I’ve finally gotten around to getting a new computer; an XPS M1710 with a 2.33GHz Core 2 Duo processor, 2GB RAM, and a GeForce 7950 Go GTX (512MB RAM). It’s been working fairly well so far performance-wise (and with dual core, my computer was even responsive during VS2005SP1 setup!). There were a couple of nice unexpected upgrades that I happened to get in the process; the new laptop has a built-in smart card reader (good-bye clunky USB smart card reader), and the LCD backlight brightness is much improved over my Inspiron 9300 (a relatively dim backlight and a glossy display made that laptop difficult to read sometimes, depending on outside lighting conditions). Also, the programmatic LCD brightness API seems to be functional with the new video card (I’ve got some plans for that, primarily relating to replicating the neat MacBook Pro behavior of automatically dimming the display when idle – assuming no program has put the system in contiguous display mode, like with video playback or slideshow presentations).
Having a dual core chip on my main workstation is definitely a noticible benefit for me; the difference is immediately visible when running two intensive programs at the same time (which is a common occurance for me, a multimon addict). If you do serious multitasking on one computer, then you’re a prime candidate for seeing real benefit from dual core, in terms of keeping the system responsive while running more than one intensive program simultaneously (provided your programs aren’t all I/O-bound).
Perhaps the most fundamental change, however, is that I decided to go with Windows Vista x64 as the operating system. This means that for all general-purpose computing, I am effectively cutting over to a 64-bit platform entirely (in the past, I’ve only really used x64 for development and not as a general-purpose platforms). This includes the whole gamut, from development and debugging to games and email and whatnot. I’ve already tried Vista out as the operating system on my primary workstation before and it worked out well enough, but taking the leap to 64-bit is another story entirely. Since there’s no backwards compatibility with 32-bit drivers, this is a bit more of a change than just switching to Vista as far as having working hardware goes.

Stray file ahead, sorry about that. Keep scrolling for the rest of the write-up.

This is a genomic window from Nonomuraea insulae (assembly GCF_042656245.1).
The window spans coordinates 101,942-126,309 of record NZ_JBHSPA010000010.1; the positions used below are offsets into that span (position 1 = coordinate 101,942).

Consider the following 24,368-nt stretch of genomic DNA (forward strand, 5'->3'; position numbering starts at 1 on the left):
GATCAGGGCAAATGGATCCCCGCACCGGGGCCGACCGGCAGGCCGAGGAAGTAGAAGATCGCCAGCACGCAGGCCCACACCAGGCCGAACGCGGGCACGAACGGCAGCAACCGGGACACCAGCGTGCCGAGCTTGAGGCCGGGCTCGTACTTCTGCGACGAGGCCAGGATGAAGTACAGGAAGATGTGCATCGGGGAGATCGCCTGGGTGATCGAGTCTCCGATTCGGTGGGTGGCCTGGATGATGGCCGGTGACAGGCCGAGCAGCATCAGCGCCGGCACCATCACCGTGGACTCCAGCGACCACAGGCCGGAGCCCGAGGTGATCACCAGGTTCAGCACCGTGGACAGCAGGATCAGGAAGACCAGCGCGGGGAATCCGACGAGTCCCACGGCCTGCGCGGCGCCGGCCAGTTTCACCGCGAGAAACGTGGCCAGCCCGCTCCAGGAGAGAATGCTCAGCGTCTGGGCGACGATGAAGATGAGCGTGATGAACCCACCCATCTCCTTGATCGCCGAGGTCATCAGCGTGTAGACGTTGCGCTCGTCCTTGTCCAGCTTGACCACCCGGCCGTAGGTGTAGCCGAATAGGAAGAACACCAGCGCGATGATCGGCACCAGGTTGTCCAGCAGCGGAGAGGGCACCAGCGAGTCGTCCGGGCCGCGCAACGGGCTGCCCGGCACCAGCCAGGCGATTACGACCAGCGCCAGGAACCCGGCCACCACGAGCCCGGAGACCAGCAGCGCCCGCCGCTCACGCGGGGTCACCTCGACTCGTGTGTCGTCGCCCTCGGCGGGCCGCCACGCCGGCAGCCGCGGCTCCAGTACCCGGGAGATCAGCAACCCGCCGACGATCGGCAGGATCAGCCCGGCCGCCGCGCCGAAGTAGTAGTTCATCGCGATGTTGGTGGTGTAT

It turned out that things ended up much better than I thought, however. Vista ended up shipping with native x64 drivers for almost all of my hardware (even the Bluetooth 2.0 card and draft 802.11n WLAN card – seems the people at Broadcom have been busy working on their drivers lately). The only hardware that didn’t have native drivers out of the box were several of the non-SD memory card reader devices (i.e. Picture Card), which I don’t really happen to care about, and the video card. Getting the video card to work was a bit of a hassle; I first grabbed NVIDIA’s latest official Vista x64 beta drivers (release 96.85), but these turned out to be fairly buggy (strange graphical corruption in fullscreen mode in Neverwinter Nights 2). Eventually, I dug up a copy of some more recent Vista x64 drivers (release 97.46) which were a bit more stable (unfortunately, I had to go manually install the drivers as the inf didn’t properly list my card as supported). That little bit of unpleasantness aside, the Vista x64 experience has been pretty good so far. World of Warcraft and Neverwinter Nights 2 run fine under Wow64, and all of the usual development tools (VS2005 and friends) work as well, though I had prior experience getting VS2005 working under Windows Server 2003 x64.
The only piece of hardware that I’m still not sure about on the new laptop is the ExpressCard slot (which might be what the Ricoh 1180:0843 device that I haven’t been able to identify is). I don’t see this as an immediate problem, however; the only generally available ExpressCards that I have seen thus far are EVDO/EDGE/HSDPA modems, and as Bluetooth works out of the box, I can get EVDO/1x modem capability just fine using my cell phone instead of through a dedicated ExpressCard modem.
While there have been a couple of rough edges (having to manually override PnP for installing new video card drivers, and a couple of installers that were confused about the difference between c:\windows\system32 and c:\windows\syswow64), it seems that native x64 Windows support on real hardware (as opposed to just running in VMs) has come a long way recently. If you are thinking about trying x64 Windows outside of a VM, though, I would try to make sure that you have relatively recent hardware. Since you won’t be able to rely on backwards compatibility with old 32-bit drivers released that may have been released many years ago, any hardware vendors that have provided you hardware will in general need to have been still actively supporting that hardware relatively recently for there to be a shot at it having x64 drivers.
All in all, things look good so far with the new hardware (and running everything under x64). I’ll post back with any showstoppers I encounter with doing x64 full-time, but things are looking well thus far.